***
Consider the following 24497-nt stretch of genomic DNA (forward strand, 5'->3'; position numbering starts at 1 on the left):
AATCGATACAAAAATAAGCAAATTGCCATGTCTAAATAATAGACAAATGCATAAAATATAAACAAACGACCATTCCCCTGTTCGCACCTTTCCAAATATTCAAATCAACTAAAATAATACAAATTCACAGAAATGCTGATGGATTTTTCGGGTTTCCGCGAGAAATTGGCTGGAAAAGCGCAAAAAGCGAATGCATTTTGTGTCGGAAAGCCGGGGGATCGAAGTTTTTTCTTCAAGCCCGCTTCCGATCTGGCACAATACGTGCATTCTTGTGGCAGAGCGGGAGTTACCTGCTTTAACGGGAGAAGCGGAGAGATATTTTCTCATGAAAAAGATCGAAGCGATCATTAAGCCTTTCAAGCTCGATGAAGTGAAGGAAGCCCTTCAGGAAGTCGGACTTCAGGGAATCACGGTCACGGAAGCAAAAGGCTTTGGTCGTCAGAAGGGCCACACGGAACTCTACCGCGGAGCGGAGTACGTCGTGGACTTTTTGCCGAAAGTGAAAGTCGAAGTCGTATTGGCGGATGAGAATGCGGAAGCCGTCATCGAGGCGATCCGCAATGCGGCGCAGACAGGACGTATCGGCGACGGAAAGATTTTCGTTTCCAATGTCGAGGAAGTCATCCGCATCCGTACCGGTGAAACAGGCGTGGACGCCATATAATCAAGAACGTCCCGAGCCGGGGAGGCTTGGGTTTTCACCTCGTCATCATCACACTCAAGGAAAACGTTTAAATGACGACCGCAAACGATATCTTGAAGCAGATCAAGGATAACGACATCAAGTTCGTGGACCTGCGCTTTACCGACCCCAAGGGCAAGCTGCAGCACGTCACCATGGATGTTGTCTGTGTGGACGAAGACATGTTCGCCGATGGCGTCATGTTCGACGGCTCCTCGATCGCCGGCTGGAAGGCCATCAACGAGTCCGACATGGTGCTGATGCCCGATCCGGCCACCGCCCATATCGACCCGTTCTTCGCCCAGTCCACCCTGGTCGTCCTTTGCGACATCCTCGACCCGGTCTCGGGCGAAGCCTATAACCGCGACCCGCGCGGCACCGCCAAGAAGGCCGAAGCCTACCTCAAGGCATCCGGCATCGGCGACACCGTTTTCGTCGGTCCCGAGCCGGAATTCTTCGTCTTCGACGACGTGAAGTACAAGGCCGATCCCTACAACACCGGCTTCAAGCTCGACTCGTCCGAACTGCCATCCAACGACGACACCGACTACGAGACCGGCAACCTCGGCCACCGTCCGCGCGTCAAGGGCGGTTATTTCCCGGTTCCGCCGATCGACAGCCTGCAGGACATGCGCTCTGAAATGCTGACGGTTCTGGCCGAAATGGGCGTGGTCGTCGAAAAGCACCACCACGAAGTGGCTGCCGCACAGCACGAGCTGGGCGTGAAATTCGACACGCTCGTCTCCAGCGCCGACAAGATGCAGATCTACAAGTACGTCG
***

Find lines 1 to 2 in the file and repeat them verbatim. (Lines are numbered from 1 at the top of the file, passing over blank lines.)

Consider the following 24497-nt stretch of genomic DNA (forward strand, 5'->3'; position numbering starts at 1 on the left):
AATCGATACAAAAATAAGCAAATTGCCATGTCTAAATAATAGACAAATGCATAAAATATAAACAAACGACCATTCCCCTGTTCGCACCTTTCCAAATATTCAAATCAACTAAAATAATACAAATTCACAGAAATGCTGATGGATTTTTCGGGTTTCCGCGAGAAATTGGCTGGAAAAGCGCAAAAAGCGAATGCATTTTGTGTCGGAAAGCCGGGGGATCGAAGTTTTTTCTTCAAGCCCGCTTCCGATCTGGCACAATACGTGCATTCTTGTGGCAGAGCGGGAGTTACCTGCTTTAACGGGAGAAGCGGAGAGATATTTTCTCATGAAAAAGATCGAAGCGATCATTAAGCCTTTCAAGCTCGATGAAGTGAAGGAAGCCCTTCAGGAAGTCGGACTTCAGGGAATCACGGTCACGGAAGCAAAAGGCTTTGGTCGTCAGAAGGGCCACACGGAACTCTACCGCGGAGCGGAGTACGTCGTGGACTTTTTGCCGAAAGTGAAAGTCGAAGTCGTATTGGCGGATGAGAATGCGGAAGCCGTCATCGAGGCGATCCGCAATGCGGCGCAGACAGGACGTATCGGCGACGGAAAGATTTTCGTTTCCAATGTCGAGGAAGTCATCCGCATCCGTACCGGTGAAACAGGCGTGGACGCCATATAATCAAGAACGTCCCGAGCCGGGGAGGCTTGGGTTTTCACCTCGTCATCATCACACTCAAGGAAAACGTTTAAATGACGACCGCAAACGATATCTTGAAGCAGATCAAGGATAACGACATCAAGTTCGTGGACCTGCGCTTTACCGACCCCAAGGGCAAGCTGCAGCACGTCACCATGGATGTTGTCTGTGTGGACGAAGACATGTTCGCCGATGGCGTCATGTTCGACGGCTCCTCGATCGCCGGCTGGAAGGCCATCAACGAGTCCGACATGGTGCTGATGCCCGATCCGGCCACCGCCCATATCGACCCGTTCTTCGCCCAGTCCACCCTGGTCGTCCTTTGCGACATCCTCGACCCGGTCTCGGGCGAAGCCTATAACCGCGACCCGCGCGGCACCGCCAAGAAGGCCGAAGCCTACCTCAAGGCATCCGGCATCGGCGACACCGTTTTCGTCGGTCCCGAGCCGGAATTCTTCGTCTTCGACGACGTGAAGTACAAGGCCGATCCCTACAACACCGGCTTCAAGCTCGACTCGTCCGAACTGCCATCCAACGACGACACCGACTACGAGACCGGCAACCTCGGCCACCGTCCGCGCGTCAAGGGCGGTTATTTCCCGGTTCCGCCGATCGACAGCCTGCAGGACATGCGCTCTGAAATGCTGACGGTTCTGGCCGAAATGGGCGTGGTCGTCGAAAAGCACCACCACGAAGTGGCTGCCGCACAGCACGAGCTGGGCGTGAAATTCGACACGCTCGTCTCCAGCGCCGACAAGATGCAGATCTACAAGTACGTCG